March 7, 2017
NEW YORK – Since forming the world’s largest hospitality brand in fall 2016, Marriott International has added significantly to its luxury portfolio and has additional high-end properties in the pipeline.
On March 1, Marriott held a luncheon to discuss its merger with Starwood Hotels & Resorts, an acquisition that was the industry’s biggest news of 2016 and a significant milestone for Marriott in its 90-year history. Now that Starwood brands are under the Marriott umbrella, the latter hotelier counts The St. Regis, The Luxury Collection, W Hotels and others within its stable.
“I often refer to the merge as the perfect marriage … the operational excellence and execution prowess of Marriott International with the branding and marketing genius of Starwood makes for a perfectly balanced whole,” said Tina Edmundson, global brand officer at Marriott International.
On Sept. 23 Marriott completed its acquisition of Starwood for approximately $12.2 billion, a deal that formed the world’s largest hotel conglomerate (see story).
Now operating as one entity, Marriott controls eight luxury brands with a presence in 65 different countries. Its global footprint allows Marriott the opportunity to serve guests all over the world, whether that means a party atmosphere or a more relaxing retreat.
Marriott’s extensive presence also provides the hospitality conglomerate with the ability to truly understand the changing needs and expectations of the luxury consumer. Having properties in all different locales, with varying experiences allows Marriott to appropriately respond to consumer behavior and interest.
Guests at St. Regis Tianjin, China
During her welcome address, Ms. Edmundson shared her thoughts on today’s luxury consumer, saying that guests who choose Marriott-owned properties are no longer as motivated by financial wealth as they once were. Increasingly, affluent guests are prioritizing time well-spent, relationships and personal happiness as success is measured differently.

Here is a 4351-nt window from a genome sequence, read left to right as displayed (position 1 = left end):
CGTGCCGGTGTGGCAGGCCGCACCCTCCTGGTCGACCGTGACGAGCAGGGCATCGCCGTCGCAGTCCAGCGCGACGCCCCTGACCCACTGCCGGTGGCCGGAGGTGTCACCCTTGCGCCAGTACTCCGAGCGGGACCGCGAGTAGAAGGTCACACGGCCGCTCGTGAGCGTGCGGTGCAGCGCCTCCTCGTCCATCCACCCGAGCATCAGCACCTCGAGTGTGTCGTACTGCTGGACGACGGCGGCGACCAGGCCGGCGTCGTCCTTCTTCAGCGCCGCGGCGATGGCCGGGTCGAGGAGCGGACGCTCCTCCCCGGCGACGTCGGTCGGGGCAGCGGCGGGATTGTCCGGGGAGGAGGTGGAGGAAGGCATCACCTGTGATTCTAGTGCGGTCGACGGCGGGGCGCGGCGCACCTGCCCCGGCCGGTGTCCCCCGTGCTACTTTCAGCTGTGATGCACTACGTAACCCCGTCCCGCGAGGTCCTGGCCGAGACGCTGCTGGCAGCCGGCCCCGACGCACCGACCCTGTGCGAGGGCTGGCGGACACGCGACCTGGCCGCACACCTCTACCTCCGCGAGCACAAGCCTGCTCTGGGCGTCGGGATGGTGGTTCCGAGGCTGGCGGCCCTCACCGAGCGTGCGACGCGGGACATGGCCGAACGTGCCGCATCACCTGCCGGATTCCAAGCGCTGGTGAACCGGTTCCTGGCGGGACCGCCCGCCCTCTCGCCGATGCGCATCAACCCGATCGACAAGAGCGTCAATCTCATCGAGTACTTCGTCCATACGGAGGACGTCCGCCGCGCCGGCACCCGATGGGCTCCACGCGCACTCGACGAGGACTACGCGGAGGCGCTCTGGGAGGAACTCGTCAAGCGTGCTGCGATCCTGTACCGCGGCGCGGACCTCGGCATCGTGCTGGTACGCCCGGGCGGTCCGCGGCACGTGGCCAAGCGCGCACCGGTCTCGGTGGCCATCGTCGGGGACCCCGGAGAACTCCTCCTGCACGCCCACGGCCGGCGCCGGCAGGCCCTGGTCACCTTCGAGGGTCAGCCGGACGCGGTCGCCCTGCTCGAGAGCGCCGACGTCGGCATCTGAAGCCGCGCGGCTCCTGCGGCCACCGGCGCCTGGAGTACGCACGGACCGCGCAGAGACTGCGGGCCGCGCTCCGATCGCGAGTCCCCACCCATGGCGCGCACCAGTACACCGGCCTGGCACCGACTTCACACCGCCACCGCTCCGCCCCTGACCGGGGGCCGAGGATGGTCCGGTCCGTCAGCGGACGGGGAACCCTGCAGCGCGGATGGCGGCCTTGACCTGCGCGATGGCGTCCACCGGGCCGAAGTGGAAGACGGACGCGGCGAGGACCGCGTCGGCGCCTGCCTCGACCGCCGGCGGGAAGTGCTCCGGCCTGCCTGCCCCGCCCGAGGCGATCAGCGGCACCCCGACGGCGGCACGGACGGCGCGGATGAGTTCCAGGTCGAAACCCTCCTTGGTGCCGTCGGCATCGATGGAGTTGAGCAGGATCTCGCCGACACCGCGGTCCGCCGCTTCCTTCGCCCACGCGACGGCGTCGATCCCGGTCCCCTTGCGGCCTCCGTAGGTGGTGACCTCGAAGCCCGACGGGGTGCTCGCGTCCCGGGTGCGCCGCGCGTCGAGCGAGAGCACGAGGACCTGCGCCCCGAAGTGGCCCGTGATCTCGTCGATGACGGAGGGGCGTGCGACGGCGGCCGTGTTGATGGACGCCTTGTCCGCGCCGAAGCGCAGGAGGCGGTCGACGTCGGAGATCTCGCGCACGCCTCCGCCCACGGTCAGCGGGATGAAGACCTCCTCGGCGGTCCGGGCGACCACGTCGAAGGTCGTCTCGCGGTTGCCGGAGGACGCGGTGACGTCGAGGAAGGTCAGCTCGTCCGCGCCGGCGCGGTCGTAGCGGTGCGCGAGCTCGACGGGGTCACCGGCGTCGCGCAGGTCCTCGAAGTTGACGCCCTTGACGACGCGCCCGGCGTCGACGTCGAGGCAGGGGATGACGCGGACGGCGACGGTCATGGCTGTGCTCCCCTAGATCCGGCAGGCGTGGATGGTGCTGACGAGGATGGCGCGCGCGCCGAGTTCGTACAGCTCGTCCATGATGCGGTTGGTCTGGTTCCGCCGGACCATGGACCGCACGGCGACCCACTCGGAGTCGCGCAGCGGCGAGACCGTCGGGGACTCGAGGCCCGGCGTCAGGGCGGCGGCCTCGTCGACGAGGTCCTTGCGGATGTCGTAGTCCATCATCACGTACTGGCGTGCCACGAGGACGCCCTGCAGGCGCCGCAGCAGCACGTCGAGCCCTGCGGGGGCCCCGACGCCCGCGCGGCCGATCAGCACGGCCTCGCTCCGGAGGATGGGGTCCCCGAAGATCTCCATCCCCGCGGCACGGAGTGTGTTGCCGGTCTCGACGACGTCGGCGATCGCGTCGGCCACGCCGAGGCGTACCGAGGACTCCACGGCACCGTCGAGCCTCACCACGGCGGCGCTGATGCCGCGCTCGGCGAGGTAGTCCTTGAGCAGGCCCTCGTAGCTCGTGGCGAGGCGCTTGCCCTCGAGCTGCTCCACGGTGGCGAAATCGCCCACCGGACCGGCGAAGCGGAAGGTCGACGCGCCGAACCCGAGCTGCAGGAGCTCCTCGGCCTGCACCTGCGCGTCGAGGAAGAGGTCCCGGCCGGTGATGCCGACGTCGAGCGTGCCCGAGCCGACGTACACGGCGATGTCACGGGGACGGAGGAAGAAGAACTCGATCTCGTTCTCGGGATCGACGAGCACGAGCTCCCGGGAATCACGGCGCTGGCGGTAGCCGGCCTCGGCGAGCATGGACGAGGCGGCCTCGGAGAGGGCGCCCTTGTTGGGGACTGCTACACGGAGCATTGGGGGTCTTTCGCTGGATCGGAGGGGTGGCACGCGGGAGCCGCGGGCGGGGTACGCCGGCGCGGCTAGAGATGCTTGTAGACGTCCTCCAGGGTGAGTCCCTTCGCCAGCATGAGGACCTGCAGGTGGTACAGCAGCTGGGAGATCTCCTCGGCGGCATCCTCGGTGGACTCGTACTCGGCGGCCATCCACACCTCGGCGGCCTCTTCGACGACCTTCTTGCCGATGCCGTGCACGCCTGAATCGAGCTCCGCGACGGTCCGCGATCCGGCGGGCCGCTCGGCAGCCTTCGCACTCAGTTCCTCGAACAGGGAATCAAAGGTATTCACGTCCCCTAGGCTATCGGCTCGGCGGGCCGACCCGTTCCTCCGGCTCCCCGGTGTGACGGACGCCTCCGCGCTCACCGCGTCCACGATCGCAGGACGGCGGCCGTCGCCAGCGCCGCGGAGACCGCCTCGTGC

Also, affluent guests are looking to shape their own vacations and the experience had, rather than the hotel dictating the expectations. Marriott has acknowledged guests’ interest in connection by adding value to its properties through experiential programming derived from a hotel location and the surrounding area’s culture.
“The affluent travelers in particular are not static … they are dynamic, forever changing and defined more by their interests and mindset than their geographic and demographic,” Ms. Edmundson said.
“We all know they are buying experiences over luxury goods … and this experience economy is good news for us … but we have to make sure we lead in terms of innovation, coupled with good, warm, genuine care for our guests,” she said.
As an answer to the booming experiential economy, Marriott has thoughtfully grown its brand portfolio’s footprint while making sure to preserve the identity, heritage and values of each banner.
Marriott’s main luxury players have upcoming property openings in nearly every corner of the globe.
The Ritz-Carlton, for instance, now has 93 hotels and has upcoming openings in destinations such as Langkawi, Malaysia, Astana, Kazakhstan and Geneva, among others. The brand will also open its fourth Ritz-Carlton Reserve property in Los Cabos, Mexico by the end of the year.
Known for its true, indigenous experiences, The Luxury Collection will debut nine properties in 2017. These include Napa Valley, CA, Singapore and Panama City, Panama.
The Ritz-Carlton Bahrain
The JW Marriott, inspired by the hotelier’s namesake founder, is an expression of “approachable, modern luxury.” The hotel brand currently counts 82 hotels in 28 countries, and in 2017 made its Vietnam debut with Vancouver, Tamuda Bay, Morocco and Jaipur, India to follow.
Marriott’s Bulgari Hotels & Resorts is also seeing growth with scheduled openings in Shanghai, Beijing and Dubai, United Arab Emirates in the second half of 2017.
After the completion of the merger, Marriott and Starwood also combined their loyalty programs to streamline their transition as separate companies into one conglomerate. Doing so provided loyalty guests greater flexibility in where they stay, opening up offers for more than 5,700 properties across the combined collection of hotels.
From October 2016, those who pay with a Starwood Preferred Guest by American Express card have been able to accrue points at Marriott Rewards hotels, while Chase Marriott Rewards and Ritz-Carlton Rewards Chase cardholders are able to do likewise at SPG participating properties (see story).
Marriott Rewards' landing site post-merger
In the coming months, Marriott will unveil a new loyalty program for its hotels. An innovative program is likely to keep recurring guests faithful to Marriott.
“We started off with a bang … offering our loyalty members the ability to link their accounts and status match one day one … which is only a sign of what’s to come,” Ms. Edmundson said.
“There’s a lot of work taking place behind-the-scenes and members will continue to see the results of it as we plan to introduce a new, single loyalty program in the future,” she said.